Making blessing bags for homeless people is a nice addition to your Thanksgiving holiday. We all know Thanksgiving should be much more than turkey, football and family close-encounters. An approach based on Christian mindfulness turns the day into a celebration of gratitude and a chance to help others.
Blessing bags can be in your car or your bag (if you take a train or bus around town) all year. When you see a homeless person asking for money, you can ask them if they would like the bag.
Use a see-through container – either a large ZipLock bag or a see-through plastic bag. Then fill it with items to feed and help the homeless, such as:
Toothbrush and toothpaste
Peanut butter crackers
Single-dose packs of pain reliever
Comb and brush
Tampons for women
Fast food restaurant gift cards
A few dollars
A note of blessing (You can buy a pack of blessing notes at Hobby Lobby.)
If you keep a place in your home for blessing bag materials, you can put packages you get at the dentist and other freebies in the bag. Assembling these bags can make a great Thanksgiving activity for kids and other family members.
Other aspects of a mindful Christian Thanksgiving can include:
Send thank you cards to people who have made your life better this year.
The last two years have taught some of us that we might be more racist than we think, at least unconsciously. A research-based article in Mindful Magazine’s December 2021 issue argues that mindfulness exercises may give us tools to reduce unconscious bias. And I see the point.
Neuroscientist Wendy Hansenkamp, who is a visiting assistant professor at the University of Virginia, wrote the article. I cannot find the article online. But discussions about it and other information on mindfulness and bias are on the magazine’s website here.
She writes that “society, culture, media and power structures” can instill prejudice in our subconscious without us realizing it. The big idea is that engaging repeatedly in practices that increase awareness, focus on our similarities as humans, and develop care and kindness can combat this implicit bias.
Hansenkamp goes into several studies that indicate that this works. I believe it on its face, and I think Christian mindfulness gives us an even better chance of rooting out stereotypes and subconscious fears.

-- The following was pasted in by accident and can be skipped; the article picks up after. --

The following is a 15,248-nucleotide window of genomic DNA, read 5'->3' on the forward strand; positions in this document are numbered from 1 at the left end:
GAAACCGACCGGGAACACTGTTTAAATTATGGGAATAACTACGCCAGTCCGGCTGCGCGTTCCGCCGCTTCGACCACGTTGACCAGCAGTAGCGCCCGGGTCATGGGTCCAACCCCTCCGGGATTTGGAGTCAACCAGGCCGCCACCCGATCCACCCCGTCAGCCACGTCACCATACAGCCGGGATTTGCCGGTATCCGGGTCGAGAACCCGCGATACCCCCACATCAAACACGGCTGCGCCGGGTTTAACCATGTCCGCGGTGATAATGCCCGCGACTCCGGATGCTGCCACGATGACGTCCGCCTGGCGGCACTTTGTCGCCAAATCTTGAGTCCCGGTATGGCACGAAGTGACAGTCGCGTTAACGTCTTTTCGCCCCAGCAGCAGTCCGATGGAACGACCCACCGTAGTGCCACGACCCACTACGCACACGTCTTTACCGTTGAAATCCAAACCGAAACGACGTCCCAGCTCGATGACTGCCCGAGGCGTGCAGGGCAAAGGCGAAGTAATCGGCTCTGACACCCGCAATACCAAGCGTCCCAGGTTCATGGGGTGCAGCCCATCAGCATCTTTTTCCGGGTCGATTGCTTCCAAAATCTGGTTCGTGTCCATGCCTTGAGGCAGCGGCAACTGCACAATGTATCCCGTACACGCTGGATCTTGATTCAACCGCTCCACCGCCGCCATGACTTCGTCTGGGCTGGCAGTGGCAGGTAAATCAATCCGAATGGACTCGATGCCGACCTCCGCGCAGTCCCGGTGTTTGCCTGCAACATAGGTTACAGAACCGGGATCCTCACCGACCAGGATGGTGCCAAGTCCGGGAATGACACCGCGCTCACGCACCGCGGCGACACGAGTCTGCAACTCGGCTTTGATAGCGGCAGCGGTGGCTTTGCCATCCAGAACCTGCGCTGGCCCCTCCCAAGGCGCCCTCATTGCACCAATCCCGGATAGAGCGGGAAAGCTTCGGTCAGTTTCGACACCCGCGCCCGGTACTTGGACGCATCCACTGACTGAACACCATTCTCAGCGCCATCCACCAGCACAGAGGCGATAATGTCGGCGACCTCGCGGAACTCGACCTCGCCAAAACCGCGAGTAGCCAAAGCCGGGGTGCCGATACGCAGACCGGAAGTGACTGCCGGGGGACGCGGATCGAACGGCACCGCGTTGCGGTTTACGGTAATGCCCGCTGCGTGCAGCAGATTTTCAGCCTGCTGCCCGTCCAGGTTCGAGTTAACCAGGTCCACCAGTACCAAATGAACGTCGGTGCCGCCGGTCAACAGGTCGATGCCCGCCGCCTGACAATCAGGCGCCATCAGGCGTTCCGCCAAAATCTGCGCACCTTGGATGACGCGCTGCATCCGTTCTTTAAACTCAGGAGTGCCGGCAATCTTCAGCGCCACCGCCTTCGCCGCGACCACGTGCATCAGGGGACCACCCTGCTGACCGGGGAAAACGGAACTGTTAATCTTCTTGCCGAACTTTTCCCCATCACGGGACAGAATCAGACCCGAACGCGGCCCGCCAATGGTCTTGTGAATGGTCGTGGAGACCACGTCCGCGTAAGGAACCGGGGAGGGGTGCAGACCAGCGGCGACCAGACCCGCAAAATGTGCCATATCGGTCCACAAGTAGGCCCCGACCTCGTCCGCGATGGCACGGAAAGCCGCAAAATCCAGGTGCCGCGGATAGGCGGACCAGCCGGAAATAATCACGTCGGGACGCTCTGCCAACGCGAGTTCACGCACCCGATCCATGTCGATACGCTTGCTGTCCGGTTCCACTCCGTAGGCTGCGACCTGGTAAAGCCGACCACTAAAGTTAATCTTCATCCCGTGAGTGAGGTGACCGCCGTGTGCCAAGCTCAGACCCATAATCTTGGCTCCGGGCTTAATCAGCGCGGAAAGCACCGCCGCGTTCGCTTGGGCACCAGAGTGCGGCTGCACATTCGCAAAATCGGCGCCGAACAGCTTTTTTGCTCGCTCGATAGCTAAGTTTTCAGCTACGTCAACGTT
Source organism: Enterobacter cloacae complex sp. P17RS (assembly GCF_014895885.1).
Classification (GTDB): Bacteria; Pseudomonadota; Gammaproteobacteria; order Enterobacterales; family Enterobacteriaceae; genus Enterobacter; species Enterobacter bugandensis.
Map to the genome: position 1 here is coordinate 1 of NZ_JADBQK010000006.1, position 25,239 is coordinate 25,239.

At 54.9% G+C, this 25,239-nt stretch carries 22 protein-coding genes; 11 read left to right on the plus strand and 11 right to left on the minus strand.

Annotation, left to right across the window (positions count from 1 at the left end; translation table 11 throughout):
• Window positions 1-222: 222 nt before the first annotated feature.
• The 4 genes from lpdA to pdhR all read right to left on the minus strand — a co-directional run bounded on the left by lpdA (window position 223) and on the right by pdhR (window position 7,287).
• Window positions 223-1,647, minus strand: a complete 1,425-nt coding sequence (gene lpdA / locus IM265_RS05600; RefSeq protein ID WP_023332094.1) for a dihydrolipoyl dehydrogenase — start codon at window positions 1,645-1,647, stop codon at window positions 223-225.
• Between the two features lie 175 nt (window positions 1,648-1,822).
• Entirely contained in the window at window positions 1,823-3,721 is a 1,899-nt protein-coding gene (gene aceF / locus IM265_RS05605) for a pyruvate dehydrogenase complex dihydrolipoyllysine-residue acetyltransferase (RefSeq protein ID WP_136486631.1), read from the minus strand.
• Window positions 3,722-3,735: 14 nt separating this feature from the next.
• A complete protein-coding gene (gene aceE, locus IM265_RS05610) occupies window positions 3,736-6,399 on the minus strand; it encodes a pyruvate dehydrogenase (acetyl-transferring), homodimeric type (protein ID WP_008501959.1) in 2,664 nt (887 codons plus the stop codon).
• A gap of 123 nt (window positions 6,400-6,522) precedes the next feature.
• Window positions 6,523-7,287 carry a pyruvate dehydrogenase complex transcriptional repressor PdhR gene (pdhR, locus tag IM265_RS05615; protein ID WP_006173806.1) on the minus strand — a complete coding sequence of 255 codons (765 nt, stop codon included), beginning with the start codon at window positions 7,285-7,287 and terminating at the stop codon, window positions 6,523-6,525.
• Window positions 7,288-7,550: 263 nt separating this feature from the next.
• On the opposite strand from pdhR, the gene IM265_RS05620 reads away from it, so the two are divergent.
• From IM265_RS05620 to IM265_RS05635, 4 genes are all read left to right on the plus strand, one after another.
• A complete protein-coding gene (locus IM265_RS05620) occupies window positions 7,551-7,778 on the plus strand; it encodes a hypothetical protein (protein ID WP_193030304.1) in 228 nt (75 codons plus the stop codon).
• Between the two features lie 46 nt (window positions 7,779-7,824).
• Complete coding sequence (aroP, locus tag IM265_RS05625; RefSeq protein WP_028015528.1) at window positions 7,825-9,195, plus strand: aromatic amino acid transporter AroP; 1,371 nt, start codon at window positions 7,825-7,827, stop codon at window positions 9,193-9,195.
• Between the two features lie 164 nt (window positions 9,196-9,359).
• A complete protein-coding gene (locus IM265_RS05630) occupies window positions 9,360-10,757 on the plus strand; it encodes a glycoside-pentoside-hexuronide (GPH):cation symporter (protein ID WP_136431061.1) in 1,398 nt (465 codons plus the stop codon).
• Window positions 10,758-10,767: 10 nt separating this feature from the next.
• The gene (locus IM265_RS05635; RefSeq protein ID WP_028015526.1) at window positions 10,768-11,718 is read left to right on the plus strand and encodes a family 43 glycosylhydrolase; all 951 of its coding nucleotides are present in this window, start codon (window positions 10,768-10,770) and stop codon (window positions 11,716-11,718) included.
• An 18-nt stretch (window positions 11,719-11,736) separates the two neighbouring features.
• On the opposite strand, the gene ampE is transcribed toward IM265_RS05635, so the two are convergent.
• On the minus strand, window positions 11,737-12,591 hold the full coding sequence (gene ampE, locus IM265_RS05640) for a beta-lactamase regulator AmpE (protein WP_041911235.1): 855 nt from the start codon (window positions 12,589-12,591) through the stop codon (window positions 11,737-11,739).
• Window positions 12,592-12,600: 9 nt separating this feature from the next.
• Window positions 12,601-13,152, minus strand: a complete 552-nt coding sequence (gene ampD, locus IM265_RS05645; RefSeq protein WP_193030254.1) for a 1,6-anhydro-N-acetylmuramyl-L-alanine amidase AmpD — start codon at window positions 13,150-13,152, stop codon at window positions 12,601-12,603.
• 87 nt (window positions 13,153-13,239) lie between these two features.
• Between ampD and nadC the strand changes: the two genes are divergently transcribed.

She focuses most on the loving-kindness practice, which I have adapted for Christian mindfulness here. This practice retains enough distance from the subject to emphasize our common role as God’s beloved children. Hansenkamp also discusses a 2014 Yale study that showed that participants who had been practicing loving kindness reduced their implicit bias, while those who only learned and discussed the subject did not.
By seeing each individual around us as a creation of God and blessing those people in our words and actions, we can come closer to ending any unconscious prejudice we carry. Take a look at your practice and see if you can incorporate the faces of those different from you in your work on your own compassion.
Developing a mood box or book is a good exercise in contemplative Christian mindfulness, particularly when you are fighting against negative thinking. I’ve used this practice with people struggling against serious illness and/or depression. It is just as effective for the ups and downs of daily life.
The first step is to determine what mood you want to feel. You can create mood boxes or books to encourage hope, joy, optimism, trust in God, contentment and more.
Select an attractive box or blank book that, if possible, reflects this emphasis. This is a private exercise, so the box has to speak to you and no one else. You also can decorate the box or book to please yourself. I’ve also used decorated photo storage boxes to get a head start on the look I wanted.
Then fill the box or book with cues that encourage the mood you want. Try to appeal to many of your senses. You can add:
Quotes from books
Images cut from magazines or books
Items from nature
If you are creating a book rather than a box, you can put essential oils or perfume on the pages to get scent. Continue to add to the box over time, or to remove things if they lose their appeal.
One of my friends has a mood box based on hope, originally created as she served as caregiver for a sick loved one. When the person died, she made a ritual of emptying the box and starting to collect box contents again.
Put the mood box or book in a place where you can see it daily. When you feel far from your desired mood, use it for a few minutes to help yourself go on the right path.